The politically volatile Indian ocean island of Madagascar looks set for more uncertainty after the winner of the presidential election was challenged by the beaten candidate.
The result of the first presidential election since a 2009 coup gave victory to that coup leader’s chosen successor, former finance minister Hery Rajaonarimampianina. He has been given 53.5 percent of the December 20 vote.
Turnout was just over 50 percent, reflecting a general disillusionment with politicians on the island, but Jean Louis Robinson, who was given 46.5 percent of the vote, claims there has been massive electoral fraud.
Robinson has filed nearly 300 complaints, and is demanding a recount.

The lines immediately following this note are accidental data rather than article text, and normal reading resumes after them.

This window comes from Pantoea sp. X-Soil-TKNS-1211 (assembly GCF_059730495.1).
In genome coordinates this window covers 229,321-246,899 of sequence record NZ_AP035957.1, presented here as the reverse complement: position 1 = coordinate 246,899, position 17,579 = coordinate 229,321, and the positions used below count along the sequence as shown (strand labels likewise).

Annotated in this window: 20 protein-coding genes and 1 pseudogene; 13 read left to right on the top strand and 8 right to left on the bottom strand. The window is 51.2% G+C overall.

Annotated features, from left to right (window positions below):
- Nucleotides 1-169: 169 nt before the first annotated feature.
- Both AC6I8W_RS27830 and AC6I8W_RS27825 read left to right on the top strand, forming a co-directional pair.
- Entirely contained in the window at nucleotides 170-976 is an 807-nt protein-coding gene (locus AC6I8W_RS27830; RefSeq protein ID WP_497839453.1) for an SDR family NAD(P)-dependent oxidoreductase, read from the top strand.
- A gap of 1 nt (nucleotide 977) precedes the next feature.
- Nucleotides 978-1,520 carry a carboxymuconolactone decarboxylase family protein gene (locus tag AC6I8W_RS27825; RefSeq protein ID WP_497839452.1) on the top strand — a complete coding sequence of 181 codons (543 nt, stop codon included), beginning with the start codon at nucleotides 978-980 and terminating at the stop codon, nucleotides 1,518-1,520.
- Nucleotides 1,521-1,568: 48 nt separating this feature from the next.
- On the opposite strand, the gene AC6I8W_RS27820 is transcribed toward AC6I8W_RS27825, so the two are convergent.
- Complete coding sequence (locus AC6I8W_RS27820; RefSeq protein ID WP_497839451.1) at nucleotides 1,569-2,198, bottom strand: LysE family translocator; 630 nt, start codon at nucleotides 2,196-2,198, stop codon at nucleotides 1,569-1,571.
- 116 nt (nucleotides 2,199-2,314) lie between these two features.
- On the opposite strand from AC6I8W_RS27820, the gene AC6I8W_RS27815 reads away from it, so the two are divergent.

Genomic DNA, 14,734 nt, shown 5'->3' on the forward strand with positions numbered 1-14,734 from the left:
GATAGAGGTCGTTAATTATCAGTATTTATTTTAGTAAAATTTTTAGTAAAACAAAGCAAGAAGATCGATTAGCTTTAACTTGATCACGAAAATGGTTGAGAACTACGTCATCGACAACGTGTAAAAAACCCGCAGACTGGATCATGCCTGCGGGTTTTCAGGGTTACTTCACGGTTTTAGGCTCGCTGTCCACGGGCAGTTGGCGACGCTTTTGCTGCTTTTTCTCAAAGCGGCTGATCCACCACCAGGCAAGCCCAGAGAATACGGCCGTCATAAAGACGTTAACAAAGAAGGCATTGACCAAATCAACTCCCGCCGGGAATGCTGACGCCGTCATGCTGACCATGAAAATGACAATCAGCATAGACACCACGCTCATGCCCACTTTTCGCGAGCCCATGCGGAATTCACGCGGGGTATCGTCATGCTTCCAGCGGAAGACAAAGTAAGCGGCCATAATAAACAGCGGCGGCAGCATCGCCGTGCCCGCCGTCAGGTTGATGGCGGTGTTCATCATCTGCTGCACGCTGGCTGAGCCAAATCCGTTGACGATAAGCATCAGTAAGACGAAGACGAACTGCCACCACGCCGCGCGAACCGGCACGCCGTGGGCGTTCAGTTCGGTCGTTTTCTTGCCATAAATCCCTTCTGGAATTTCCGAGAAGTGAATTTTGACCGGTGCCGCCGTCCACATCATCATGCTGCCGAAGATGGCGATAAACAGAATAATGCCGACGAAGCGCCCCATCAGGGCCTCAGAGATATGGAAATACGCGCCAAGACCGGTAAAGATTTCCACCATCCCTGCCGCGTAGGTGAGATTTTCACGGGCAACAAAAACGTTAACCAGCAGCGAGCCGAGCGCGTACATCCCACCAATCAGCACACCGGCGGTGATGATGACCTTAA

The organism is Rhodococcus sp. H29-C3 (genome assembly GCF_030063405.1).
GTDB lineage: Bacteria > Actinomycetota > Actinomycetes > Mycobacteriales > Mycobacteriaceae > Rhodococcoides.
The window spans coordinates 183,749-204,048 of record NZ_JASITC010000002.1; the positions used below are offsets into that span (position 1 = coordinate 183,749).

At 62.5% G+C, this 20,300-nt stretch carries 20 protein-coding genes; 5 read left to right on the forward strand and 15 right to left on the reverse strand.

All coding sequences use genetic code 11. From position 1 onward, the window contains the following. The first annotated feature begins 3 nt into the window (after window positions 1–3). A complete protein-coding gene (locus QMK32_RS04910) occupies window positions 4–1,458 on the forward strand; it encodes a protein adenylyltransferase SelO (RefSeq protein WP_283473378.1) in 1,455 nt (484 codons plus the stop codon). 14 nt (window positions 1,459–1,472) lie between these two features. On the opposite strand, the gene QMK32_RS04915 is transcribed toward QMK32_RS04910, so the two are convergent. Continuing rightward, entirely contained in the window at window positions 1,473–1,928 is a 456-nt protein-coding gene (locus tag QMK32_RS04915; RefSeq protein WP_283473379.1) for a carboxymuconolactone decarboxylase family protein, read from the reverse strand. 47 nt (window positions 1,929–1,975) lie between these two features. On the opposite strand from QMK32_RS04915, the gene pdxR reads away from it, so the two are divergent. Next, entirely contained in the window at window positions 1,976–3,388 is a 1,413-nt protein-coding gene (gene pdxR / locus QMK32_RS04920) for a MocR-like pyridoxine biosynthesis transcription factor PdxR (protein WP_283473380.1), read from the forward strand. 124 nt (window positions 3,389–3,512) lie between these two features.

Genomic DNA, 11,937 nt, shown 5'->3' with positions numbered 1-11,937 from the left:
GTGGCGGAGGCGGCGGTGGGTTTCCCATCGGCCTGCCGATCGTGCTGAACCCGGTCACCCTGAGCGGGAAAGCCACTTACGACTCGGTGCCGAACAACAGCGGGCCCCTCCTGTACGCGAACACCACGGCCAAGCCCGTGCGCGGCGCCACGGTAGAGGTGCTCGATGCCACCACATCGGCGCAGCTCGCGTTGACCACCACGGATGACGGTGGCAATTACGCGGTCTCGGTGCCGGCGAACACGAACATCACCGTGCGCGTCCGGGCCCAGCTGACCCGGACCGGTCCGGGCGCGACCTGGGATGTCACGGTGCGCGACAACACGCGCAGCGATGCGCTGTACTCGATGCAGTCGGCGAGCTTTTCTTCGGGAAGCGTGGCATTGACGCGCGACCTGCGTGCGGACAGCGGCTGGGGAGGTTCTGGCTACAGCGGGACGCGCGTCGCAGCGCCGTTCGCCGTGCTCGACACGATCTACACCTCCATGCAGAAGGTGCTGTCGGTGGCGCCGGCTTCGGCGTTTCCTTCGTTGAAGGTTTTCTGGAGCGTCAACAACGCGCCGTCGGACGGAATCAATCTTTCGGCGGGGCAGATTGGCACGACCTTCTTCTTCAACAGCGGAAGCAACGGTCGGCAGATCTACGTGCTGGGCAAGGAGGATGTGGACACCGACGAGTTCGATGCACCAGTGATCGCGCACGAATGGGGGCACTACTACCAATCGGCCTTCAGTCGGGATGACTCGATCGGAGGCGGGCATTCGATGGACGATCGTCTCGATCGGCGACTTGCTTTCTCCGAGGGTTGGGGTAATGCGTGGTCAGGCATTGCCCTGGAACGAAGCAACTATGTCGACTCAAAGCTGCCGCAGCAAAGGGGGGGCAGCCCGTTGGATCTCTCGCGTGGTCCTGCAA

“This is a provisional result proclaimed by the electoral commission, so it doesn’t bother me. I’m now waiting to see what the special court decides,” said one man.
Since the 2009 coup Madagascar has suffered capital flight, and aid has been reduced, deepening poverty levels in one of Africa’s already-poorest states.
Robinson’s recount demand has gone unanswered for the moment, with the provisional winner only demanding that people peacefully wait for the final result.